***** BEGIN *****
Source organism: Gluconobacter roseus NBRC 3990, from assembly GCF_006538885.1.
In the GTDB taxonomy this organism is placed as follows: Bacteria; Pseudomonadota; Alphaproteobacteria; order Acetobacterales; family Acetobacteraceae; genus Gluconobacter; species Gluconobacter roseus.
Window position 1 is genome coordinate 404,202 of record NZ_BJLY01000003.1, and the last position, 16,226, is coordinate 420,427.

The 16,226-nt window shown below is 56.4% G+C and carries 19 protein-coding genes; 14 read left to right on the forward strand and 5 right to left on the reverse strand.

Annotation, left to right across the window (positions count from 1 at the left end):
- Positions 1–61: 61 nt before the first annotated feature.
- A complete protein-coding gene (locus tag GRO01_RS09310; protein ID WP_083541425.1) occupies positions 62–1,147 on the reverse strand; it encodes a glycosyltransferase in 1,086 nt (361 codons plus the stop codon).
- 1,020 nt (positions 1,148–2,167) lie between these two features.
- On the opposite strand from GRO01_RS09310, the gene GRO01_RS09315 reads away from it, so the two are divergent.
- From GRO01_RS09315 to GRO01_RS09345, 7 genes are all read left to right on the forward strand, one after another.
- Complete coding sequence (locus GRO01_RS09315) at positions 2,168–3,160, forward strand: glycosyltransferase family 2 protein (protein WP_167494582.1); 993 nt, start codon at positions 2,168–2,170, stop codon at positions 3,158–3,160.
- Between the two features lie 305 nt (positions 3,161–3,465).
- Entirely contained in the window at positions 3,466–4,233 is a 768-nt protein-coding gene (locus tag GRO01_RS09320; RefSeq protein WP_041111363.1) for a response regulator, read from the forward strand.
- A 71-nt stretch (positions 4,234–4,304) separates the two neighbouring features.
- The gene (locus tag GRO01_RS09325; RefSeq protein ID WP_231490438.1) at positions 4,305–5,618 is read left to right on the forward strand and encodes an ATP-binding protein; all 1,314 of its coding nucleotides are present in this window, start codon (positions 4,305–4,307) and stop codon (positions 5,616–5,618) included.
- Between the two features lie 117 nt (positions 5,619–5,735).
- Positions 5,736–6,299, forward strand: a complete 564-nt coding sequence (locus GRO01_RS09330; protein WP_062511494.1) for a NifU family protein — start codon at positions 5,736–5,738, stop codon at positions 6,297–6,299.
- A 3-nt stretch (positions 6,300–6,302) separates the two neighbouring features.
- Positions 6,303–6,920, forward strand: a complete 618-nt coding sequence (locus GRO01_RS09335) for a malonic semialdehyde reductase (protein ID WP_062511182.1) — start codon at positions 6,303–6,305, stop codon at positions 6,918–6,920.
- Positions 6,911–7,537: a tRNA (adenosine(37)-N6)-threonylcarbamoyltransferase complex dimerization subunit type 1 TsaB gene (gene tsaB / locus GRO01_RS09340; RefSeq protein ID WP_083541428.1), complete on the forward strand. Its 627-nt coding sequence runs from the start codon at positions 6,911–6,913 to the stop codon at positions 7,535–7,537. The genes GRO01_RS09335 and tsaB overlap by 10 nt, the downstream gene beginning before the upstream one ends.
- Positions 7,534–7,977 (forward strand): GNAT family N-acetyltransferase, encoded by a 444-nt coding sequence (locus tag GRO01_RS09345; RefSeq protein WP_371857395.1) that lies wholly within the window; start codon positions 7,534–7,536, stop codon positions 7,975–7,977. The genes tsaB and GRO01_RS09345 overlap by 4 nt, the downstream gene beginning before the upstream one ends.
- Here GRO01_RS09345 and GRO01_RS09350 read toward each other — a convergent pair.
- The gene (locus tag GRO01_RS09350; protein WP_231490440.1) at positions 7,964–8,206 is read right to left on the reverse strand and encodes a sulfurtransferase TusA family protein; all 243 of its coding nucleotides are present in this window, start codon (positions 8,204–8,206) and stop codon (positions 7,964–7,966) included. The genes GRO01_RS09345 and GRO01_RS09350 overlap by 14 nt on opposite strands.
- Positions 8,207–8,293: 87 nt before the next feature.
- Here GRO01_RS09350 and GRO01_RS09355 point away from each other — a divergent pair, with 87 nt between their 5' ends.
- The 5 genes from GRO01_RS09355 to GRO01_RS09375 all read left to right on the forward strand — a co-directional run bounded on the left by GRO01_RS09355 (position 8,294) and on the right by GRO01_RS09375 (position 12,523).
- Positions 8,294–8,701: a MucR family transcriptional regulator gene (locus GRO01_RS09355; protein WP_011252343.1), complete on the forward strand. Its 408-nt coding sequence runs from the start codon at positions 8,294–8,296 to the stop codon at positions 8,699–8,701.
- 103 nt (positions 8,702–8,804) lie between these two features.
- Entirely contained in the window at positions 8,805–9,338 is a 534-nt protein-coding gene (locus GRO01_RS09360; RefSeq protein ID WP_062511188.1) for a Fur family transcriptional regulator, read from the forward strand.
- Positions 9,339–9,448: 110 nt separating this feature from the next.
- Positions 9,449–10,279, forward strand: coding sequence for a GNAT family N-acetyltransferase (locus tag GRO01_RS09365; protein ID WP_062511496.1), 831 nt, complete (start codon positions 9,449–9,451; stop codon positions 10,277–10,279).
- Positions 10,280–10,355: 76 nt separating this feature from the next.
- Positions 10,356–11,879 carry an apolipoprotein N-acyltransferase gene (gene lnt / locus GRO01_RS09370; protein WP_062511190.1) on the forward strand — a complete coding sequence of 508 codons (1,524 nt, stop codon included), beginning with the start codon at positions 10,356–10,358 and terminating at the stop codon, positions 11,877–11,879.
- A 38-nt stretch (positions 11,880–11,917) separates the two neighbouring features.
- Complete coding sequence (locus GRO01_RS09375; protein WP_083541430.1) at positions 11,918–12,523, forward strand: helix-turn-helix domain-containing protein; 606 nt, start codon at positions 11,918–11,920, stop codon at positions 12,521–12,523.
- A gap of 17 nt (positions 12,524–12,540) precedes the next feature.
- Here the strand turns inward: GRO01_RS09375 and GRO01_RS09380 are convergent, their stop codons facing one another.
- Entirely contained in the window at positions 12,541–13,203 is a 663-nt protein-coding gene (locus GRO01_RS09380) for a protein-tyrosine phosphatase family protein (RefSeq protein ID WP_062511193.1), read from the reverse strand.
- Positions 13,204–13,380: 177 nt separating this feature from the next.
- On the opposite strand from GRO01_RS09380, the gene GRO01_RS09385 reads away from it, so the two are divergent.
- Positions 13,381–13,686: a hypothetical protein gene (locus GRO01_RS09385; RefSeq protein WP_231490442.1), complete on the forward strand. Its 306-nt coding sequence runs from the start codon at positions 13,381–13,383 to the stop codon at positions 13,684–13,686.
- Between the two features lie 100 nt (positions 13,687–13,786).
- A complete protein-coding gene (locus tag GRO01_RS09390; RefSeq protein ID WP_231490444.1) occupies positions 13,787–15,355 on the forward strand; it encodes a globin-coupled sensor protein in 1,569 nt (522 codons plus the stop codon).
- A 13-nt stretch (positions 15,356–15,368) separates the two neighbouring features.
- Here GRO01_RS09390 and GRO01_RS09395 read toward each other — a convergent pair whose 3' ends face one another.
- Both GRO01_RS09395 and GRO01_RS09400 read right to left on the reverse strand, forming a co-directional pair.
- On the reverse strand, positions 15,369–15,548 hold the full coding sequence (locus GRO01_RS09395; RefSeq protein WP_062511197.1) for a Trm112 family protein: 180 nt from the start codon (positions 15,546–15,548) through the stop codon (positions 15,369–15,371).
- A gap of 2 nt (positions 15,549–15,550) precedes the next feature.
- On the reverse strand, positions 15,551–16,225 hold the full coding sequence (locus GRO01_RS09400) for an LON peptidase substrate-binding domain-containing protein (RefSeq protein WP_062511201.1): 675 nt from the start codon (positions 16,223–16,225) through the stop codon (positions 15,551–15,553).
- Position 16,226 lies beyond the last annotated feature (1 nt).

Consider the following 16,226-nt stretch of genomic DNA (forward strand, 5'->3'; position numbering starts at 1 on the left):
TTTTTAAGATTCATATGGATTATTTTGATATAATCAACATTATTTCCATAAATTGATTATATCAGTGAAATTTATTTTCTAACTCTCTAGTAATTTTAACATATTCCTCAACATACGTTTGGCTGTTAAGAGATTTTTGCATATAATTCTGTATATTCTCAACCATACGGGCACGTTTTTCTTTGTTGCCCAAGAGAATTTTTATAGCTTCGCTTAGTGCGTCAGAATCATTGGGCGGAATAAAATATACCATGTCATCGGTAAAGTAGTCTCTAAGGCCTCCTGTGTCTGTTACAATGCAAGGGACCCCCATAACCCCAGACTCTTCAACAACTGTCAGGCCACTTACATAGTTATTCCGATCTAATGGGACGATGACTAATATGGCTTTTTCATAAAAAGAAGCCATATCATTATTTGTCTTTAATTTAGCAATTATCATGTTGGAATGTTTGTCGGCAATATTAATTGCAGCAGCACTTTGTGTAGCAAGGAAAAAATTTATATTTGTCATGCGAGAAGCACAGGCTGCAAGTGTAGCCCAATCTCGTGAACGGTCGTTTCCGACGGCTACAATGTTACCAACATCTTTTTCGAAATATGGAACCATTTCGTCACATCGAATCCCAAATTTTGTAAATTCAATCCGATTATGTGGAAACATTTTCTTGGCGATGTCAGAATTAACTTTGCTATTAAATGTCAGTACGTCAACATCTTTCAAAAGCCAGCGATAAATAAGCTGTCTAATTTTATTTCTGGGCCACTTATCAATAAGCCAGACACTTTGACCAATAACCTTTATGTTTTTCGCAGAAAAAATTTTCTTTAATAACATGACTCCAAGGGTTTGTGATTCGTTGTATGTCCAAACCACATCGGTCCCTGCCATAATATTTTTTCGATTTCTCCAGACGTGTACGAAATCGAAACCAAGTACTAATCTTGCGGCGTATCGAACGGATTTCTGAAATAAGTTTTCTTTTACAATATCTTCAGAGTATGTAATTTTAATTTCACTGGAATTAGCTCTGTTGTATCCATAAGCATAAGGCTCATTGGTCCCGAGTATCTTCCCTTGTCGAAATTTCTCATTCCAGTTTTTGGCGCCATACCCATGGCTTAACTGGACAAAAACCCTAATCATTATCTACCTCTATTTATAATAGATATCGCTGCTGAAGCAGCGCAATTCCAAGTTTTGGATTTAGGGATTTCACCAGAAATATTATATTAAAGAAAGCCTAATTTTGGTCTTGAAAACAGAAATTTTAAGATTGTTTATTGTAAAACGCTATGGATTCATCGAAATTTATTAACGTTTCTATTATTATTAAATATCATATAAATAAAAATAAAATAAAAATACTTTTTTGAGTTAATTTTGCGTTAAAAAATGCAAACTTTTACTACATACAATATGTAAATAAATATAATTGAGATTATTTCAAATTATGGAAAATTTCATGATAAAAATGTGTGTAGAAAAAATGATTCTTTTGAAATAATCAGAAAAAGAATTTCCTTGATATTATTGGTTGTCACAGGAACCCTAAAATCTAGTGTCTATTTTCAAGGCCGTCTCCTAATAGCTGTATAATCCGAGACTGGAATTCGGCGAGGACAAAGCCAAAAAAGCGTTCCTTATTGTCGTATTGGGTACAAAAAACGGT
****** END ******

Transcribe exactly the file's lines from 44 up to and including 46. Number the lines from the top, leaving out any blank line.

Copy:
- A 13-nt stretch (positions 15,356–15,368) separates the two neighbouring features.
- Here GRO01_RS09390 and GRO01_RS09395 read toward each other — a convergent pair whose 3' ends face one another.
- Both GRO01_RS09395 and GRO01_RS09400 read right to left on the reverse strand, forming a co-directional pair.